Pinterest has a good example you might review in its Terms of Service:
The more you can shield yourself from liability, the better.
Of course, users should take responsibility for what they post. However, you may also request them to report prohibited content. This is because it's impossible for you to monitor everything posted on your website. There's always the chance that a user will view questionable content before it's removed.
In this clause, you're shifting some responsibility to the wider user community. It's not legally enforceable (you can't force users to report other users) but you can encourage them to do so.
Pinterest, for example, reminds users that they're all part of the same community, so users should look out for each other. This is from the Pinterest Community Code of Conduct:
There's always the chance that someone will post copyrighted content. Under the U.S. Digital Millennium Copyright Act, you could be held liable for this, unless you provide a way for individuals to report suspected copyright infringement.
DeviantArt, for example, has the right to remove content which may violate copyright, but also has a clear process for reporting suspected violations. It's a short, easily understood clause, with a clickable email link to quickly submit your complaint:
DeviantArt then details what you should include to make a complaint. It's a comprehensive but easy to follow approach.
How Do You Display a Terms and Conditions Agreement for User-Generated Content?
Your Terms and Conditions agreement is ineffective if it's not displayed prominently on your platform. It's also necessary to get users to actively agree to the terms for it to be enforceable.
Here are some best practice places where you should place links to your Terms and Conditions agreement:
- Website header/footer
- Account signup page or form
You can request consent on the account signup page or form as well, which we will look at shortly.
Let's consider placement in more detail.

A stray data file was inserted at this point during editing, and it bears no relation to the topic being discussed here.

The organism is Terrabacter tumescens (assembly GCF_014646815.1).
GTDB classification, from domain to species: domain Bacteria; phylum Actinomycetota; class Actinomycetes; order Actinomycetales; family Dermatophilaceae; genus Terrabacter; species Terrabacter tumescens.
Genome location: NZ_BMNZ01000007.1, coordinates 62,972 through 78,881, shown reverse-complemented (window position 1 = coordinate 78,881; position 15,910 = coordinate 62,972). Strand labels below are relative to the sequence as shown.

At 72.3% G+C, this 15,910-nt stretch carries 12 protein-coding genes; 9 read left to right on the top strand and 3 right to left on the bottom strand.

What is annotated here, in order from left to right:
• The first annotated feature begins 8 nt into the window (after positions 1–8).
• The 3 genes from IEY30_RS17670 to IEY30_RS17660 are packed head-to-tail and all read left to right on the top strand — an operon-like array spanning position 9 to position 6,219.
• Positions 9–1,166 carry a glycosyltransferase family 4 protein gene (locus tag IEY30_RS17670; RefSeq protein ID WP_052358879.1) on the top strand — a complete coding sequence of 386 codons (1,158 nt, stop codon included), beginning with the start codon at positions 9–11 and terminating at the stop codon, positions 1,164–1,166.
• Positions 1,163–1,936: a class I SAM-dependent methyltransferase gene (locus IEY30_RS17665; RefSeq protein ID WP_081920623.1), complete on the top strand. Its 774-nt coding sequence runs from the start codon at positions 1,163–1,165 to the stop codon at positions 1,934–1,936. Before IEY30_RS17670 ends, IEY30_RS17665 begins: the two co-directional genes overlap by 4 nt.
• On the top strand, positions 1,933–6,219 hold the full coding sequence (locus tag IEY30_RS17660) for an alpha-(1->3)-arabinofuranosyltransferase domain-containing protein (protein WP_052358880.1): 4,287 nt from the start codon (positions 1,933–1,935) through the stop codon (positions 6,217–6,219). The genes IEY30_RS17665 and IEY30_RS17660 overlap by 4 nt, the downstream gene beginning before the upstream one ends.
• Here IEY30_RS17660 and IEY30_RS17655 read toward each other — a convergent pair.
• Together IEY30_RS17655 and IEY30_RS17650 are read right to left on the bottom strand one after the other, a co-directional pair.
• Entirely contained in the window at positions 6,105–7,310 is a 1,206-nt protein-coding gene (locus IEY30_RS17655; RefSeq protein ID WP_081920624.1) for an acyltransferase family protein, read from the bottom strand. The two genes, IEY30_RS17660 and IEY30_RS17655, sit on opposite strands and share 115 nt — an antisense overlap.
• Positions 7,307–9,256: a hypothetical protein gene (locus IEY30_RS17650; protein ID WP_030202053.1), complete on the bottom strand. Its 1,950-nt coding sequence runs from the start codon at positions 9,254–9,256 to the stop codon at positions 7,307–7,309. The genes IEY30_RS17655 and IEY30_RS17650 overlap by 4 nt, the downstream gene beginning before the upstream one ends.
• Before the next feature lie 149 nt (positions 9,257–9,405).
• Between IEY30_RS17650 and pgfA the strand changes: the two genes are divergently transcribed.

Users often expect to find your core user agreements and website policies in your header, footer, or even sidebar. If you have a Terms and Conditions agreement for user-generated content, place a link to it here.
Reddit links to core policies, including the User Agreement, from the sidebar:
DeviantArt has its Terms of Service and other relevant policies in the footer of its website:
Wherever you place the link, just make sure it's highly visible and that the link is working.
Display your Terms and Conditions for user-generated content clearly on the account signup stage. This lets users know what they're agreeing to before they decide to create an account. It also makes sure they have a chance to see the agreement before submitting any user-generated content.
It's also a great time to use an "I Agree" checkbox to get users to clearly agree to your terms.
For example, before you sign up for a TrainerRoad account, you need to accept the website terms and policies:
If you let users post content, or generate content, on your platform, then you should have a Terms and Conditions agreement for user-generated content on your website. Terms and Conditions limit your liability for problematic content, set clear boundaries for acceptable behavior, and give you control over who can use your platform.
Without Terms and Conditions agreements for user-generated content, you could expose yourself to unnecessary legal risks, damage your reputation, and waste time handling disputes which are easily avoided with clear Terms and Conditions.
Every Terms and Conditions agreement for user-generated content should, at a minimum, contain the following clauses:
- Prohibited content and/or conduct
- Community guidelines
- Liabilities and disclaimers
- Your right to take action
- Intellectual property rights
- User responsibility
You should display your Terms in your website header, footer, or sidebar. You should also display it at the account signup stage.
Use a checkbox to request users show they agree to your Terms.